New Delhi: Breaking silence over the rapidly declining value of rupee, Prime Minister Manmohan Singh Thursday said the development was "certainly a shock" and it will be addressed without reversal of reforms or resorting to capital controls.
Admitting that there are several problems facing the economy and investors are nervous, he said the country will face "short-term shocks" but exuded confidence that growth in the current fiscal will rise to 5.5 percent, up from a decade's low of 5 percent in 2012-13.
Speaking in Parliament in the wake of attack over the state of economy, Singh targeted opposition particularly BJP, accusing it of hurting investor sentiments and stalling crucial reforms bills by repeatedly disrupting proceedings.
In Rajya Sabha, Leader of the Opposition Arun Jaitley hit back saying, "we don't want to hear alibis for failure."
Singh said, "the sudden decline in exchange rate is certainly a shock, but we will address this through other measures, not through capital controls or by reversing reforms."
However, at the same time, he said, "to some extent depreciation can be good for the economy as this will help to increase our export competitiveness and discourage imports."
Observing that the country has benefited from open economy in the last two decades, Singh stressed, "There is no question of reversing these policies just because there is some turbulence in capital and currency markets."
In his identical statements in both Lok Sabha and Rajya Sabha, he attributed rupee fall to various global and domestic factors including unsustainably large Current Account Deficit (CAD), US Federal Reserve plans to taper quantitative easing measures and tensions in Syria.
"We are faced with challenges but we have the capacity to deal with them," he said, while seeking support of all political parties in this situation.
In both Houses, BJP members staged a walkout expressing dissatisfaction over Prime Minister's reply. In Lok Sabha, AIADMK, Left and SAD also joined BJP in the walk out.
Singh said there "may be short term shocks to our economy and we need to face them. That is the reality of the globalised economy, whose benefits we have reaped".
The Prime Minister said, "Sudden decline in exchange rate is certainly a shock, but we will address this through other measures, not through capital controls or by reversing reforms."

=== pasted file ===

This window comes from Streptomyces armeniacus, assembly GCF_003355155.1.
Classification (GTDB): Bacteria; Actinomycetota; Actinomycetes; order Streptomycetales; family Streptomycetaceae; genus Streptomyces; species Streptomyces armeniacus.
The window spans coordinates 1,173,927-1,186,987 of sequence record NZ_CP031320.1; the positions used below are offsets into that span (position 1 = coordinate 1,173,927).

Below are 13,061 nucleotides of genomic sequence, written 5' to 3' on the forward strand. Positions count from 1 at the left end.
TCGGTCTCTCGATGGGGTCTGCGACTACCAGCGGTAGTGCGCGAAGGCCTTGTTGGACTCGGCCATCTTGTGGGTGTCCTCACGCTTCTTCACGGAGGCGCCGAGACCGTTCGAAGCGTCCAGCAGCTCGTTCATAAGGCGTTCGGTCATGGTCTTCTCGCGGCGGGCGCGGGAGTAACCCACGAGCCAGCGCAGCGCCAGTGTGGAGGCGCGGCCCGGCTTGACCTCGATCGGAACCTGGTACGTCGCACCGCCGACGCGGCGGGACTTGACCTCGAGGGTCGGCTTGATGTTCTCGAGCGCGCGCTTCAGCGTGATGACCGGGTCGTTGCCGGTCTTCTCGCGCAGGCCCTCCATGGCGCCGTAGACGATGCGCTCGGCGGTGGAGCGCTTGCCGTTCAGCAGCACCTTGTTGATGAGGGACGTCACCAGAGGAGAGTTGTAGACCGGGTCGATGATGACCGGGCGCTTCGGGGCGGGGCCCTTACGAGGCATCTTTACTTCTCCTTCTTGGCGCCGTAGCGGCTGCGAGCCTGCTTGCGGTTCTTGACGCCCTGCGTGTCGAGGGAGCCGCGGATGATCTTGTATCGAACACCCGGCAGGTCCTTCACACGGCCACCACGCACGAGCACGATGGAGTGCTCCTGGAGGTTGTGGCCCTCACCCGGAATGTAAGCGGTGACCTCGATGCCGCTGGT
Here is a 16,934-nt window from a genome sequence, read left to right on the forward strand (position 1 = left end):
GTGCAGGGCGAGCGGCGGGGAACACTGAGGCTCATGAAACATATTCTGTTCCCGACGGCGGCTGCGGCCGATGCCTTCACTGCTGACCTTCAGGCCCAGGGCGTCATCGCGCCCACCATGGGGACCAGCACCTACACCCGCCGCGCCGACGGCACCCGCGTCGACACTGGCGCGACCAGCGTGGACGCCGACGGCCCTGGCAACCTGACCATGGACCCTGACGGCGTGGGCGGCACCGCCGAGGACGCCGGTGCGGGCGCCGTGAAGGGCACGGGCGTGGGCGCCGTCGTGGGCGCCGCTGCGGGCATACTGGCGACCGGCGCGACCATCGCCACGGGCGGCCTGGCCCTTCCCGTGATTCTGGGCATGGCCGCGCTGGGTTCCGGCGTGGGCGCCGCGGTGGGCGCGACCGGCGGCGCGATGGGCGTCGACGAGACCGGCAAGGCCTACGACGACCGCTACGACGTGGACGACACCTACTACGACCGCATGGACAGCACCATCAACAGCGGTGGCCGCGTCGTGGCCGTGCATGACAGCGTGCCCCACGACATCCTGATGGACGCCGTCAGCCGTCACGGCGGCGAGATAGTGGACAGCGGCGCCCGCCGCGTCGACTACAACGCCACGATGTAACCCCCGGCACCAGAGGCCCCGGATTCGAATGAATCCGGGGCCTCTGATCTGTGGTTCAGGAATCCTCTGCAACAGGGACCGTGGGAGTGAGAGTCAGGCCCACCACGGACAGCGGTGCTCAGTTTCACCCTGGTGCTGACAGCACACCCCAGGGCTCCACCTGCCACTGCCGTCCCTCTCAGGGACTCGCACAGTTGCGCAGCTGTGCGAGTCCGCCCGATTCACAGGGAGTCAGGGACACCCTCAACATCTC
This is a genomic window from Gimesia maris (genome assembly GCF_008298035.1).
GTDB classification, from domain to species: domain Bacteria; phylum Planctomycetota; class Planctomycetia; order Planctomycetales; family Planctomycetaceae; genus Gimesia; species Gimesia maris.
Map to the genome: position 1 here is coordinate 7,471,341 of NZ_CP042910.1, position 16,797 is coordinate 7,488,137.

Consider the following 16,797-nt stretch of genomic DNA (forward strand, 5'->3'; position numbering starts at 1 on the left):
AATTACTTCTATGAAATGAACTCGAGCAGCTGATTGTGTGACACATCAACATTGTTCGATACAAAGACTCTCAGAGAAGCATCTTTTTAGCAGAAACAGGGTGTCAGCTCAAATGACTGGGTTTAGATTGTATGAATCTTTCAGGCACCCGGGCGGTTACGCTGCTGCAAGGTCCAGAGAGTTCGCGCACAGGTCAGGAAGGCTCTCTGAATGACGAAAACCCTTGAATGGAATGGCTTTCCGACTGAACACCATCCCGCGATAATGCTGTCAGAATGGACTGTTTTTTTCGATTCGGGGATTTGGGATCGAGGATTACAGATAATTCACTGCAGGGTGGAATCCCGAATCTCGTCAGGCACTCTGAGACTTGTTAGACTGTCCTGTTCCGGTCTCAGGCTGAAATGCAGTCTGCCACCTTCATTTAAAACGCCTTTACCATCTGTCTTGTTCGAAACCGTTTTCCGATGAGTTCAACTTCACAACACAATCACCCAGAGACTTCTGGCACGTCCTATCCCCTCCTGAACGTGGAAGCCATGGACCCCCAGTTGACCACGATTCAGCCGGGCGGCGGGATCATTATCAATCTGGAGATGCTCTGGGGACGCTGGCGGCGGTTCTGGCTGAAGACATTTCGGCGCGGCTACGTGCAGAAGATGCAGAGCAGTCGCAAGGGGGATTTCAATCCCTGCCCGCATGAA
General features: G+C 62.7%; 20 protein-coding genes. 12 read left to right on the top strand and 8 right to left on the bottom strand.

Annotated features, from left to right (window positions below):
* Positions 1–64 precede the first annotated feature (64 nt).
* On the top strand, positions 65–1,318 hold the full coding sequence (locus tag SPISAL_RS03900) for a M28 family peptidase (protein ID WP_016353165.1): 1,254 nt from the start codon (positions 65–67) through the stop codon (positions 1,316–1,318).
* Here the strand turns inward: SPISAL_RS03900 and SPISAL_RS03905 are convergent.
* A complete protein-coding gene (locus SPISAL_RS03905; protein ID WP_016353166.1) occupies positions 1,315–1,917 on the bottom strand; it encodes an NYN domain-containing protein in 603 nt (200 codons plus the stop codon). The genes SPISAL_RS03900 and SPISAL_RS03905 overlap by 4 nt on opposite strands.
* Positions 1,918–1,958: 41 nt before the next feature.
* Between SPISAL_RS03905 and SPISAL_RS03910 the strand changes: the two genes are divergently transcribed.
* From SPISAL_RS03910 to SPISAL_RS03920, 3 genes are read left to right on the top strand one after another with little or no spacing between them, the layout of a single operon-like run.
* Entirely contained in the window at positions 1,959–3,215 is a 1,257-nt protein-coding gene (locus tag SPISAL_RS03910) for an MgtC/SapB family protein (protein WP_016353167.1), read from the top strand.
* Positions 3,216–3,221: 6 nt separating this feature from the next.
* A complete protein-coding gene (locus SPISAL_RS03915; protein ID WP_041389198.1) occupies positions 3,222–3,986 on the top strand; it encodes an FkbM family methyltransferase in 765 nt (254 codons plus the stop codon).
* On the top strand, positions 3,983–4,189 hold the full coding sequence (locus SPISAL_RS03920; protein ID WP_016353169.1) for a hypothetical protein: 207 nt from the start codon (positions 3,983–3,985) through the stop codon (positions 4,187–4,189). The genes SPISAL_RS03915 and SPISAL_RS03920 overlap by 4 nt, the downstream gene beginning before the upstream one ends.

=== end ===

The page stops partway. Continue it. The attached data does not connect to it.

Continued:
Acknowledging that "we are facing challenges", he said, "we have the capacity to address them. It is at times like these that the nation shows what it is truly capable of."
Stressing that fundamentals of the economy are strong, the Prime Minister underlined the need for building political consensus to push difficult economic reforms.
"We have the more difficult reforms to do such as reduction of subsidies, insurance and pension sector reforms, eliminating bureaucratic red tape and implementing Goods and Services Tax," Singh said.
"These are not low hanging fruit and need political consensus... We need to forge consensus on such vital issues. I urge political parties to work towards this end and to join in the government's efforts to put the economy back on the path of stable and sustainable growth," he said.
In order to reduce CAD, the Prime Minister said, people would have "to reduce our appetite for gold, economise the use of petroleum products and take steps to increase our exports."
As regards the government, Singh said, the medium term objective of the government will be to reduce CAD to 2.5 percent of GDP and all efforts will be made to maintain "a macro economic framework friendly to foreign capital inflows to enable orderly financing of the current account deficit".
On whether India was nearing the 1991 balance of payments crisis, Singh stressed, "we are not at that (1991) level. We will not go to that extent... We have no reasons to believe that we are going down the hill that 1991 is on the horizon".
The country, the Prime Minister added, has a market -determined exchange rate and foreign exchange reserves of USD 278 billion, which is equal to seven months of county's import bill.